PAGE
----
John Reid: We must be more alert than ever

The terror threat is constantly evolving. But is our capacity to deal with it?

Share
Related Topics

September 3 and September 11; eight days that separate anniversaries of death. Last week saw the 70th anniversary of the invasion of Poland marking the beginning of the Second World War. This week marks the eighth anniversary of the terrorist attacks by al-Qaida in the United States.

The fallout from those atrocities has subsequently framed international relations and domestic politics across the world. It was, at least in part, from the experience of WW2 that we derived the United Nations; the European Union, the European Convention of Human Rights; a legacy of opposition to racism; international monetary mechanisms and a resolve that it would never happen again. A resistance to the possibility of world war recurring was embedded in our institutions and way of thinking.

And the legacy of the 9/11 attacks? Most obviously in the immediate aftermath came the Afghanistan and Iraq wars. Tightened security procedures and structures domestically (most noticeably here in the UK with the Office of Security and Counter-Terrorism) and heightened international cooperation. We have also seen, of course, the spread of terrorist phenomena such as suicide bombings, including to the streets of London in July 2005, and, as this week's UK court verdicts on the August 2006 airline plotters confirm, to the skies overhead too.

So does our response match the challenge we face? Of course, much has been done to strengthen security structures around the world. But let's understand the magnitude of the challenge. The complexity of the threat environment we face underlines the degree to which today's terrorists have a different mindset and "new" ways to cause harm. For the first time in history both of the orthodox elements of threat – intention and capability – are now almost completely unconstrained; terrorists embrace a willingness to kill millions and have available the destructive capacity to do so.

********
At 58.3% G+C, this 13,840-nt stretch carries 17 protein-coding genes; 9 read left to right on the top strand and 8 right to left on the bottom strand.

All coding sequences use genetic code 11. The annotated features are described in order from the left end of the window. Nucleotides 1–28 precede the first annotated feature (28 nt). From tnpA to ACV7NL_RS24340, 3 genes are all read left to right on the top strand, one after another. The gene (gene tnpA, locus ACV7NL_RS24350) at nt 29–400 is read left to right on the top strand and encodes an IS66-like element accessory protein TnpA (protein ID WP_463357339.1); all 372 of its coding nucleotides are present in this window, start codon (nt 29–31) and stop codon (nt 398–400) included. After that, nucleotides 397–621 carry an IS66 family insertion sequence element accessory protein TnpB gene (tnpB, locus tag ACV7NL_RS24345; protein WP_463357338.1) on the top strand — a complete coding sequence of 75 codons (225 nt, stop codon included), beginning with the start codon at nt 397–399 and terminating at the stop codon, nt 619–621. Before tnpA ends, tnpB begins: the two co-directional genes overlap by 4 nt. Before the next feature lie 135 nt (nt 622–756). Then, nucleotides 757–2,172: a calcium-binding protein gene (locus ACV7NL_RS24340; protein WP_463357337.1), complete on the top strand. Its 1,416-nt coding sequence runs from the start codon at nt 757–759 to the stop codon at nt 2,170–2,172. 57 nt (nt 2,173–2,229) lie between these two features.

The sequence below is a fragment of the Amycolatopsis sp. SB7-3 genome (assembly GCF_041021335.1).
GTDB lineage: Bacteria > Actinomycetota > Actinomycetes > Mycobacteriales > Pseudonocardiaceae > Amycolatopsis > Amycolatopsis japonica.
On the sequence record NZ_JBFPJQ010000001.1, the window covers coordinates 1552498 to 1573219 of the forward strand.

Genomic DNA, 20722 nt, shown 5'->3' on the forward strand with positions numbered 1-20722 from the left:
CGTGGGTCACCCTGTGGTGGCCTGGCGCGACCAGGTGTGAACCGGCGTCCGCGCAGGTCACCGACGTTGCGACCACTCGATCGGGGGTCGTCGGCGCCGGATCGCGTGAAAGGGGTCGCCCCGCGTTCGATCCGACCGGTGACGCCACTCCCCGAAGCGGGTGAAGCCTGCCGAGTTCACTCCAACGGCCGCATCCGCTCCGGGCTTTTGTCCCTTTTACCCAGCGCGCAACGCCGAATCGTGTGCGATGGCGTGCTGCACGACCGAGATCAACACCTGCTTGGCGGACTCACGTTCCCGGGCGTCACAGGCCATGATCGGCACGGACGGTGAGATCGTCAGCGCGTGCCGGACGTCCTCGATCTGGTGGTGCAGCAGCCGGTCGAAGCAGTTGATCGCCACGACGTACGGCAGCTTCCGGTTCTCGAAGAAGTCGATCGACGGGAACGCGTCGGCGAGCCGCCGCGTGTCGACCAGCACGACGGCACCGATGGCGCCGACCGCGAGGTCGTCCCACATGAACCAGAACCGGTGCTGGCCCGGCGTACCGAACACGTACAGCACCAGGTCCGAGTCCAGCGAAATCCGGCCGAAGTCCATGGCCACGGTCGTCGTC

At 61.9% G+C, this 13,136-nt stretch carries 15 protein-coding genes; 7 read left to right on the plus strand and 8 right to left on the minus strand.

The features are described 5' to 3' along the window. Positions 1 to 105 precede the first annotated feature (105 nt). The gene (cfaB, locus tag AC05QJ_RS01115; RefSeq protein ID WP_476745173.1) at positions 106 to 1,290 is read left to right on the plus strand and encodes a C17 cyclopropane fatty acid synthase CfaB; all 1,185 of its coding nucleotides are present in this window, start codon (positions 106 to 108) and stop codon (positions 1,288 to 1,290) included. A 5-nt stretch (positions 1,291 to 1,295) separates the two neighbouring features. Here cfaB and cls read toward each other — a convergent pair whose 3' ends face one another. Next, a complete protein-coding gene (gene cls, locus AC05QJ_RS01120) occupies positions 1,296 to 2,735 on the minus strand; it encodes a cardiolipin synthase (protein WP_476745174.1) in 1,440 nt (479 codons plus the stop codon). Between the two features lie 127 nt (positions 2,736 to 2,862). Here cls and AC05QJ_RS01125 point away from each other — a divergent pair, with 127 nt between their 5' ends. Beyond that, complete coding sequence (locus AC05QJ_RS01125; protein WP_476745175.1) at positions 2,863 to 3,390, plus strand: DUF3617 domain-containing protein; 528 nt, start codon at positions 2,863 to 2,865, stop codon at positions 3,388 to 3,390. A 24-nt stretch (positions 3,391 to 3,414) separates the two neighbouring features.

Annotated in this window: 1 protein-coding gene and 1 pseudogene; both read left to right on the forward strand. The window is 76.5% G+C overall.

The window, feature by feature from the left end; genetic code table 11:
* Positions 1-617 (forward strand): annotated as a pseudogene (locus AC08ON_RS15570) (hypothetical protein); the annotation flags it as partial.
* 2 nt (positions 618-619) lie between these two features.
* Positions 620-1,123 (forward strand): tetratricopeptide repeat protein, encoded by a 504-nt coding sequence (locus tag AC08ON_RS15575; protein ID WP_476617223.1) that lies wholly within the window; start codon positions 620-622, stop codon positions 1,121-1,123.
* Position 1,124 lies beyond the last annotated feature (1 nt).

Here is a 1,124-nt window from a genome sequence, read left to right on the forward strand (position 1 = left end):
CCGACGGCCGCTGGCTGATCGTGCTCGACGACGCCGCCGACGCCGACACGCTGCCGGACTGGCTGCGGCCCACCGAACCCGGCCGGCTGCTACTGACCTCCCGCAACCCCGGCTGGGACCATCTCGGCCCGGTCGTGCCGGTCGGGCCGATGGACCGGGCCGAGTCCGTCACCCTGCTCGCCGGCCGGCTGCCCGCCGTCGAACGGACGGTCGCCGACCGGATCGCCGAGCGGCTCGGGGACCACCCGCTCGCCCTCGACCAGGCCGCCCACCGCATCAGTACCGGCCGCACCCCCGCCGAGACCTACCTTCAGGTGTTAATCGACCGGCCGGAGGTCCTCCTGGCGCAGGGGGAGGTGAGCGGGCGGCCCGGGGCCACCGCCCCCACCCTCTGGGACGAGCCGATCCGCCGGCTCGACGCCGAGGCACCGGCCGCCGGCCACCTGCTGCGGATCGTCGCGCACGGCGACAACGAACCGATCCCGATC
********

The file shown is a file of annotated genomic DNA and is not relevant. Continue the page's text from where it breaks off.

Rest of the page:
Above all perhaps, the inexorable process of globalisation has rendered everyone increasingly inter-dependent and vulnerable. The threat we face is seamless, running across the boundaries of defence, foreign affairs, domestic and social life. Driven by technological advances in transport, communications, and electronic networks, globalisation has delivered opportunities in terms of mobility, movement and exchange of people, ideas, values, resources, commodities and finance.

But this same globalisation process and associated technology has also brought new threats, or intensified existing ones. For instance, it has left nations and peoples ever more vulnerable to phenomena such as international crime, terrorism, cyber-attack, health pandemics, energy-politics, resource shortage and financial crises.

The degree of instability and uncertainty accompanying this measure of interdependence tends to mean that crises (defined as crucial turning points in events rather than as catastrophes) are recurrent and thus the rule rather than the exception.

The sheer mass of information engulfing decision-makers can have a paralysing effect. And the speed with which threats spread is magnified in proportion to the degree of interdependence. We need look no further than the current flu pandemic which began in Mexico; or the financial crisis that has cascaded across the globe from the US sub-prime housing sector to see the "globalisation" effect in practice.

This bias towards instability is exacerbated by the fact that the nature of the potential crises we face is constantly evolving. Thus, in the context of international terrorism, we must not only guard against relatively low-technology attacks that feature the daring, persistence and lateral thinking demonstrated by both the 9/11 attackers, and the plotters who were found guilty in court this week of planning to blow up airliners over the Atlantic; but also even more sophisticated threats involving nuclear, biological, and radiological devices whose transportation has been facilitated by increasingly seamless global networks.

The fact that crises are recurrent and constantly evolving means it is essential to continually upgrade our capacity to deal with them by identifying, exposing and remedying our deficiencies. This is a relatively uncontroversial ambition, shared by many. It underpins the government's approach to updating our National Security Strategy.

But while government commitment is essential, it won't be done by government alone. That's partly why we are establishing the Institute for Security and Resilience Studies at University College, London. The new Centre will address projects of vital importance to national and international security. The goal is to assess and embed resilience as well as analysing threats; and to extend this analysis into action in outlining policy options to shape our preparation, response and recovery to crises.